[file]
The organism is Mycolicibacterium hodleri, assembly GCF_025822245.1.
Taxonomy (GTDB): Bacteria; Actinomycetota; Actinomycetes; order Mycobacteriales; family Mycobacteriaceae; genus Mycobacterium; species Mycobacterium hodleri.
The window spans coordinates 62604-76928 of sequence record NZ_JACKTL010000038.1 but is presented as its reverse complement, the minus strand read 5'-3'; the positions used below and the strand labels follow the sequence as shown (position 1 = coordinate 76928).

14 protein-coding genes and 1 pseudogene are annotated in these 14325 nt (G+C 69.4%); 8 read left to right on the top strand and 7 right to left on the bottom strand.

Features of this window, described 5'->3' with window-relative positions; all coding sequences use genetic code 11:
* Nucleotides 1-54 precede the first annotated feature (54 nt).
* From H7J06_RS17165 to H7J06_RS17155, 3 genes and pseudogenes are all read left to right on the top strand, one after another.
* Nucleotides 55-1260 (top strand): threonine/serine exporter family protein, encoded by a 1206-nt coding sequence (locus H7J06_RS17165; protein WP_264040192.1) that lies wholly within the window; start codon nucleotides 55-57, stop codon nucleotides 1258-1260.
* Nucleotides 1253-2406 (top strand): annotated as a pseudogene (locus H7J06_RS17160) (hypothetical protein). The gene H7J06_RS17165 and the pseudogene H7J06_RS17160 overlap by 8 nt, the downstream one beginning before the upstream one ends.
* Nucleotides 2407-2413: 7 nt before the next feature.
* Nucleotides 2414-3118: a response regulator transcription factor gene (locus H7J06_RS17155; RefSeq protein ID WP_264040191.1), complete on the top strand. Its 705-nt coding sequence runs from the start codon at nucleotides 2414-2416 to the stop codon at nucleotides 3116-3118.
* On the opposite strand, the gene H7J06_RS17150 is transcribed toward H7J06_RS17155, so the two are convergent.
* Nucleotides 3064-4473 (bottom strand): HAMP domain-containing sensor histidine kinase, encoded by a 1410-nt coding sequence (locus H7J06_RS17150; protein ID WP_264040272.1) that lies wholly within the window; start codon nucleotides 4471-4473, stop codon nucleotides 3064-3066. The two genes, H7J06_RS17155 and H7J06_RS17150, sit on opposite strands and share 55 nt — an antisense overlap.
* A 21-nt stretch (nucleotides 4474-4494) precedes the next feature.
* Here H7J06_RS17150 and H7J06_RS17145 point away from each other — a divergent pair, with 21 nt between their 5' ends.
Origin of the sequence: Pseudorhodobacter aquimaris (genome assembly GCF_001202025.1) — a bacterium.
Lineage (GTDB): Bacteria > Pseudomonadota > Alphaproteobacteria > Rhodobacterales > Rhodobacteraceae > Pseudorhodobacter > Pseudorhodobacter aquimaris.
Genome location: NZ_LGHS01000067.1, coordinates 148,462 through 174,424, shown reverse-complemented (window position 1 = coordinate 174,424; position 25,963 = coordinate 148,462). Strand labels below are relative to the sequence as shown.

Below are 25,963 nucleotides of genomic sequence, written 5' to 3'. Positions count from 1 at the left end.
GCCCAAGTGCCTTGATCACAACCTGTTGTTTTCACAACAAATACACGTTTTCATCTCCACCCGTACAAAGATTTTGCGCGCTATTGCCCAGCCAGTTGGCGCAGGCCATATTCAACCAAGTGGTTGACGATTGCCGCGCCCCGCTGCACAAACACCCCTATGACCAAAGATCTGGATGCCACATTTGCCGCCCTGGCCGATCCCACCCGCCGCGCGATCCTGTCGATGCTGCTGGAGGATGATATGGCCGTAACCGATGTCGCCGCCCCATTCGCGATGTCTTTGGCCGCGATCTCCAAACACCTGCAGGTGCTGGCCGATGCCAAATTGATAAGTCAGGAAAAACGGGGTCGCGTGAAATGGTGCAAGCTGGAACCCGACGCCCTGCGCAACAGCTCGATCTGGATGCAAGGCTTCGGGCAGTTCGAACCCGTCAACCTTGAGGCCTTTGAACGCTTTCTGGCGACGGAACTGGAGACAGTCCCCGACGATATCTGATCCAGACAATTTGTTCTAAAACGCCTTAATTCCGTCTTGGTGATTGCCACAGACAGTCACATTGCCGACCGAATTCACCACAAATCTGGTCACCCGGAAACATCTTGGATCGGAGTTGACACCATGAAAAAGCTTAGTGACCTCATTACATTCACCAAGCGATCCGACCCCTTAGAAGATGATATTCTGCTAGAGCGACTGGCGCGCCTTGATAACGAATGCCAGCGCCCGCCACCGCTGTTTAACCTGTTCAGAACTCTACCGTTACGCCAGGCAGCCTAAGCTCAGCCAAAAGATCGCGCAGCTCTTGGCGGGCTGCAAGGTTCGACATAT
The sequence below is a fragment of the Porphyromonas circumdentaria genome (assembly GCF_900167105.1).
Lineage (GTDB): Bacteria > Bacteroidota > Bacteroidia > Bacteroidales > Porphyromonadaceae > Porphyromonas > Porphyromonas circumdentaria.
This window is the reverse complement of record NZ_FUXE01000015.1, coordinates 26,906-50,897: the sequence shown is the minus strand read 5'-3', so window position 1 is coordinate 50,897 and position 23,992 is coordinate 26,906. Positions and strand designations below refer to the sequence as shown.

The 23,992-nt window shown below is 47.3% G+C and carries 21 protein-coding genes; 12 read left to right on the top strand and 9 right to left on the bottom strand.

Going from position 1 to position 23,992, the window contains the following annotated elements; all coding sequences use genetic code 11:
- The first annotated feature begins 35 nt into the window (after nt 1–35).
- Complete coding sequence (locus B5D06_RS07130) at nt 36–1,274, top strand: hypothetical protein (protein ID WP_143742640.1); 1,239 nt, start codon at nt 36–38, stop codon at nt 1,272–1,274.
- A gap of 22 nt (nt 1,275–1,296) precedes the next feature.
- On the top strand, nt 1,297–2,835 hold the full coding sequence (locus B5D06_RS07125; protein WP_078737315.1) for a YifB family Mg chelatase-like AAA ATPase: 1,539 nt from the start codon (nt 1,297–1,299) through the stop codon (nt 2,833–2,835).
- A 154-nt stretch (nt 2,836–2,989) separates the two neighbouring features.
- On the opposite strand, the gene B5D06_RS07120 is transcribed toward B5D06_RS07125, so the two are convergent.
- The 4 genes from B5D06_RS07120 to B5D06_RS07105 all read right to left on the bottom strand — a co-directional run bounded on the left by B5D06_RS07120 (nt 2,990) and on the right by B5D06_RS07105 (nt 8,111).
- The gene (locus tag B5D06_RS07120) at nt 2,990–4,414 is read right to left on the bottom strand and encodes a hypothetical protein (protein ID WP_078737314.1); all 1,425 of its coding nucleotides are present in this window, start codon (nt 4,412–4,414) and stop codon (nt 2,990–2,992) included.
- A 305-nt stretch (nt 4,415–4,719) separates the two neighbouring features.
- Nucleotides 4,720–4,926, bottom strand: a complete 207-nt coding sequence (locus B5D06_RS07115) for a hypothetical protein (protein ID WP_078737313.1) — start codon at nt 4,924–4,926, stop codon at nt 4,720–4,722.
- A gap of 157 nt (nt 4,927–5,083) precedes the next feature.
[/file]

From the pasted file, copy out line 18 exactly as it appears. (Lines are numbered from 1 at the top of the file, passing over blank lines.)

Genome location: NZ_LGHS01000067.1, coordinates 148,462 through 174,424, shown reverse-complemented (window position 1 = coordinate 174,424; position 25,963 = coordinate 148,462). Strand labels below are relative to the sequence as shown.